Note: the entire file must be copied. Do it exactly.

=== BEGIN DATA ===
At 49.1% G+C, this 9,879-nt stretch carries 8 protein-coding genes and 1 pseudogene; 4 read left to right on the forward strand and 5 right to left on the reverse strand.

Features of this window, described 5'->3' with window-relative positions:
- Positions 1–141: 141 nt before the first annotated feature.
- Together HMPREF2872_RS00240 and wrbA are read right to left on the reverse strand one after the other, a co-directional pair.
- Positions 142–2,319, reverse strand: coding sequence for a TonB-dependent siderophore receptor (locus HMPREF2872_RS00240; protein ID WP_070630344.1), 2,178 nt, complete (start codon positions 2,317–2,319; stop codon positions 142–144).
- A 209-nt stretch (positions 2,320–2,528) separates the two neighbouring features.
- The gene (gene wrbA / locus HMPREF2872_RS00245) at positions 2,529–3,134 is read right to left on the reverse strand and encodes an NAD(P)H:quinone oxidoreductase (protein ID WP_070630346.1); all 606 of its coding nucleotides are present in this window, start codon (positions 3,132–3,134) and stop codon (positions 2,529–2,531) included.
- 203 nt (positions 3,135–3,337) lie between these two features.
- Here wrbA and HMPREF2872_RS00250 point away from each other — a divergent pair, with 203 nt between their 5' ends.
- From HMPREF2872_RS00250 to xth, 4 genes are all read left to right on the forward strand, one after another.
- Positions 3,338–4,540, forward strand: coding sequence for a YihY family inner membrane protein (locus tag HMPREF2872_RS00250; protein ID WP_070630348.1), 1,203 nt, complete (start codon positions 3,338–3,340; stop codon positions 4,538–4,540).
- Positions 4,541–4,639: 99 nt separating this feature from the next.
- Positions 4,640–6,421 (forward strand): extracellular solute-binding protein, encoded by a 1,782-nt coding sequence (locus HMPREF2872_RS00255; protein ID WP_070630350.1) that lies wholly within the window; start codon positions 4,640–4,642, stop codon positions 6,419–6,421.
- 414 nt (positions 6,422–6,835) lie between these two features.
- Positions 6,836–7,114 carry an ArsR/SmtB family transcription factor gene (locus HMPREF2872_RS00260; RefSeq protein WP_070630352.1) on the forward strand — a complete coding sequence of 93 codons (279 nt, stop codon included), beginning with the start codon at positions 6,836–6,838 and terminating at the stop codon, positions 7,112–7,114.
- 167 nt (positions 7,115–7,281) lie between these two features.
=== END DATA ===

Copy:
At 49.1% G+C, this 9,879-nt stretch carries 8 protein-coding genes and 1 pseudogene; 4 read left to right on the forward strand and 5 right to left on the reverse strand.

Features of this window, described 5'->3' with window-relative positions:
- Positions 1–141: 141 nt before the first annotated feature.
- Together HMPREF2872_RS00240 and wrbA are read right to left on the reverse strand one after the other, a co-directional pair.
- Positions 142–2,319, reverse strand: coding sequence for a TonB-dependent siderophore receptor (locus HMPREF2872_RS00240; protein ID WP_070630344.1), 2,178 nt, complete (start codon positions 2,317–2,319; stop codon positions 142–144).
- A 209-nt stretch (positions 2,320–2,528) separates the two neighbouring features.
- The gene (gene wrbA / locus HMPREF2872_RS00245) at positions 2,529–3,134 is read right to left on the reverse strand and encodes an NAD(P)H:quinone oxidoreductase (protein ID WP_070630346.1); all 606 of its coding nucleotides are present in this window, start codon (positions 3,132–3,134) and stop codon (positions 2,529–2,531) included.
- 203 nt (positions 3,135–3,337) lie between these two features.
- Here wrbA and HMPREF2872_RS00250 point away from each other — a divergent pair, with 203 nt between their 5' ends.
- From HMPREF2872_RS00250 to xth, 4 genes are all read left to right on the forward strand, one after another.
- Positions 3,338–4,540, forward strand: coding sequence for a YihY family inner membrane protein (locus tag HMPREF2872_RS00250; protein ID WP_070630348.1), 1,203 nt, complete (start codon positions 3,338–3,340; stop codon positions 4,538–4,540).
- Positions 4,541–4,639: 99 nt separating this feature from the next.
- Positions 4,640–6,421 (forward strand): extracellular solute-binding protein, encoded by a 1,782-nt coding sequence (locus HMPREF2872_RS00255; protein ID WP_070630350.1) that lies wholly within the window; start codon positions 4,640–4,642, stop codon positions 6,419–6,421.
- 414 nt (positions 6,422–6,835) lie between these two features.
- Positions 6,836–7,114 carry an ArsR/SmtB family transcription factor gene (locus HMPREF2872_RS00260; RefSeq protein WP_070630352.1) on the forward strand — a complete coding sequence of 93 codons (279 nt, stop codon included), beginning with the start codon at positions 6,836–6,838 and terminating at the stop codon, positions 7,112–7,114.
- 167 nt (positions 7,115–7,281) lie between these two features.